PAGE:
This time of year also brings a literal fall of activity from the sky. The October caddis event is not to be missed if you enjoy dry fly surface fishing for rising trout. Sometime in early October through mid-November, one of the last hatches of significant proportions will occur, causing more activity on the river. These larger winged bugs tend to create a more aggressive surface take from rainbow and brown trouts, a perennial highlight of every Truckee River fly angler. Another exciting hatch of the fall is from blue winged olives, a short-lived mayfly commonly known as BWO. What they lack in size they make up for in quantity, often blanketing the surface of the water in such significant numbers it’s no wonder they are one of the go-to offerings in the area. 

Mystical Fishing At Pyramid Lake
October signals the opening of the new fishing season at Pyramid Lake. The “salty pond” is home to our region’s most prized native trout, the Lahontan cutthroat, once free to roam all the way up the Truckee River, and once thought to be completely extinct. Yet in 1979 a remnant of the original population was discovered in a small brook near Pilot Peak on the Nevada/Utah border. In the years that followed, efforts were made by U.S. Fish and Wildlife and the local Pyramid Lake Paiute Tribe to develop a hatchery and reintroduce the native fish. Over the last few years, the average size of the fish has been growing larger and larger, which has helped make Pyramid the premier cutthroat fishery in the world, with the potential to land a 40-pound trout.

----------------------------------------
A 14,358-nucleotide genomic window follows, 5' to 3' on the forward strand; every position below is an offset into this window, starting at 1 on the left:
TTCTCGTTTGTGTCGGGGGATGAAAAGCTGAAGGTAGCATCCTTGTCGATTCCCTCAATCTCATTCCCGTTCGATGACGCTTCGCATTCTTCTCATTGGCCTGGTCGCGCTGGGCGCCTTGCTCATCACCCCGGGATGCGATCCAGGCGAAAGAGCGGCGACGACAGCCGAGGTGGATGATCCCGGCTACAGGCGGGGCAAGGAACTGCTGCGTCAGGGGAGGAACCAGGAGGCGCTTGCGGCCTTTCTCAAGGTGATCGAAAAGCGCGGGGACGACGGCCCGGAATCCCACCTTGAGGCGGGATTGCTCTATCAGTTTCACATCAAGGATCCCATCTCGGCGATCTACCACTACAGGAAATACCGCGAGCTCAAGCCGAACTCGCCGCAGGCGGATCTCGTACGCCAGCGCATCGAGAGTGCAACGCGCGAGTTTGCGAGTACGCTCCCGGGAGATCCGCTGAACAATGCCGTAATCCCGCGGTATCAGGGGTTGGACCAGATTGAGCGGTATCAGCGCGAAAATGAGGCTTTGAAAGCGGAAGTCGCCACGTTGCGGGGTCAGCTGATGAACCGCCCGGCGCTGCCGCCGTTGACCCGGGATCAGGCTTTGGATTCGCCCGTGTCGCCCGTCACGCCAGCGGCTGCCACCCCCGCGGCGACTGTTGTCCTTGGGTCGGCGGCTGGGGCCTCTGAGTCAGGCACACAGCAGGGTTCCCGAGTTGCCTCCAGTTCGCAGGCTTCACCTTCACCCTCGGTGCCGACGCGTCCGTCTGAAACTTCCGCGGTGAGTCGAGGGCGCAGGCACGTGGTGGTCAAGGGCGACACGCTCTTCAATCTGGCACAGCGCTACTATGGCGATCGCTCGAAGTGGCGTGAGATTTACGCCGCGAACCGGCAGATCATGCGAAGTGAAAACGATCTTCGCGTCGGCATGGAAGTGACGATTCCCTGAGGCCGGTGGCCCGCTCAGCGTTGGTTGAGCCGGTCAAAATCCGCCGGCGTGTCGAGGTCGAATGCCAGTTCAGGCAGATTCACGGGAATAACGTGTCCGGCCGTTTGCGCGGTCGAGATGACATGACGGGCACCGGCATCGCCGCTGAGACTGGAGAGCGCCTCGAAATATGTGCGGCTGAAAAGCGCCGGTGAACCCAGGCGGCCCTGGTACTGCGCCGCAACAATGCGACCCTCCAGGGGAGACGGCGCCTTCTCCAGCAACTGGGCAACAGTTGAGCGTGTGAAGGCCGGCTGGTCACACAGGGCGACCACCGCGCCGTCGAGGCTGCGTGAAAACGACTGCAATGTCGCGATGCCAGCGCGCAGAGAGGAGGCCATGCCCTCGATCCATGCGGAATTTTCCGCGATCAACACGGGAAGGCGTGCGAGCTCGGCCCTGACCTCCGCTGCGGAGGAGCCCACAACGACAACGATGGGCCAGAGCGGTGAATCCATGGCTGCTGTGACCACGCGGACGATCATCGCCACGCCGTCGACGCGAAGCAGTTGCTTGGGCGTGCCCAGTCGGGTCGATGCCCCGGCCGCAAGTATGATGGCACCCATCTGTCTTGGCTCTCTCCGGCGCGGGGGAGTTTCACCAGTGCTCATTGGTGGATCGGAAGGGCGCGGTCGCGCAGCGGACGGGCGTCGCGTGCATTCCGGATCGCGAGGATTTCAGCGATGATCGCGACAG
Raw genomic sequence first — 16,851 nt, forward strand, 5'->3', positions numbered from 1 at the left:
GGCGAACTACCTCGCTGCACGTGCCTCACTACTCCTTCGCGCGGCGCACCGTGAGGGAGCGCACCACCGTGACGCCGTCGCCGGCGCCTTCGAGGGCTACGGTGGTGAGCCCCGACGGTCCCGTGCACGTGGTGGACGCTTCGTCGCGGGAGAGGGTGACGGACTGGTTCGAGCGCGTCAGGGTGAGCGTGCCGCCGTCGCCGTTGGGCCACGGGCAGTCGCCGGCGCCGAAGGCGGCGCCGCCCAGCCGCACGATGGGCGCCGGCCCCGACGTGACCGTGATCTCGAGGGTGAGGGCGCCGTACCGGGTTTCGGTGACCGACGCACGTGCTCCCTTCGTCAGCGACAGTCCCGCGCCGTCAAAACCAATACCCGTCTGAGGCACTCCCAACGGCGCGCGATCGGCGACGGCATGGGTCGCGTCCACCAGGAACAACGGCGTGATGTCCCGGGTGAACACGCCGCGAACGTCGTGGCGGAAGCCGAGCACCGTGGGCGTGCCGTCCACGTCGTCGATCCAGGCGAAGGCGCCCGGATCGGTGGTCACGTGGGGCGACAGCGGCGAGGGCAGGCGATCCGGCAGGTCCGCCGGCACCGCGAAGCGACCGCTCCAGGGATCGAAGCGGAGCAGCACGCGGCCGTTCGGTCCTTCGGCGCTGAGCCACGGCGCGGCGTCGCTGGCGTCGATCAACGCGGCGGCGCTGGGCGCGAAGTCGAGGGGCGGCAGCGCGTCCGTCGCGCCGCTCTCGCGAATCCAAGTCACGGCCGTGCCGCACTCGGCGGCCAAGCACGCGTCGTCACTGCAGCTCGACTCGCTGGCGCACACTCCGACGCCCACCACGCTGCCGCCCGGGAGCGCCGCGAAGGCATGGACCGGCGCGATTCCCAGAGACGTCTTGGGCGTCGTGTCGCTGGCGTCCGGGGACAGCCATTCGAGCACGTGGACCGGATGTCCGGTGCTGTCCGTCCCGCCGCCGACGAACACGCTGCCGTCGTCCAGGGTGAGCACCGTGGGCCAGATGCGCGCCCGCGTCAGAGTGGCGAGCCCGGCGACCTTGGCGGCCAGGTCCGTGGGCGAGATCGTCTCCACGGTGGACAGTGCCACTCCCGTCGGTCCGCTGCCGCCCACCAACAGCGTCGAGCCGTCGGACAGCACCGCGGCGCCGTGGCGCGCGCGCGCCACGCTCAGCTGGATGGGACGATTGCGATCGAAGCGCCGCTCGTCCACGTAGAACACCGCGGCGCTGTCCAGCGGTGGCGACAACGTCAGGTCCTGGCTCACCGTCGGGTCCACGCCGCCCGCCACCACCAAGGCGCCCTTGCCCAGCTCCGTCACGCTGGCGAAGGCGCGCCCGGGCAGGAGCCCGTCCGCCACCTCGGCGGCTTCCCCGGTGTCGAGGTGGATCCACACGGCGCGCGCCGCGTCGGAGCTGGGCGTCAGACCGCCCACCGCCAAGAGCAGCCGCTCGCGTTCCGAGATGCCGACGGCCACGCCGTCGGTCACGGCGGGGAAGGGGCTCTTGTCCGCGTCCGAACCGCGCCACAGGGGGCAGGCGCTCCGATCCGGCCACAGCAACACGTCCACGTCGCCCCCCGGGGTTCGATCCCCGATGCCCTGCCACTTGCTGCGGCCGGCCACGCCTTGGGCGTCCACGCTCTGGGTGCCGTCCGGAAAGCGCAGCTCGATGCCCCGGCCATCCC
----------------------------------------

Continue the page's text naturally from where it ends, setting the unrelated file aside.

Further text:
Early season at Pyramid is all about going deep to get onto the fish. Shooting line from the shore is common, but getting out on a float tube or boat using fast sinking lines with heavy streamers will work the best early in the season. These fish will often be keyed in on the bait balls of tui chub fish, and if you can find schools of them, you will likely find some fat cutthroat gorging on these baitfish. Consider hiring a guide, or joining a group class at Pyramid to learn how to best enjoy the experience out there.

ABOVE AND BELOW: Landon Mynatt at sunset in September on a small stream near Truckee.

Fall is here and the colors are just starting to change up and down the Truckee River canyon. If you’re interested in learning more about fly fishing, stop by Truckee’s dedicated local fly shop downtown, read the fishing reports online, and talk to that friend who you know is into it and might share some tips.

~ Austin Zimmerman is the assistant manager at Trout Creek Outfitters in Truckee, which was founded by the shop manager and his brother, Miles, and Scott Ferguson in 2020. When he’s not working inside the shop, he’s either out on the water with friends, or lugging his camera gear into the backcountry to capture some of the beauty of our natural environment.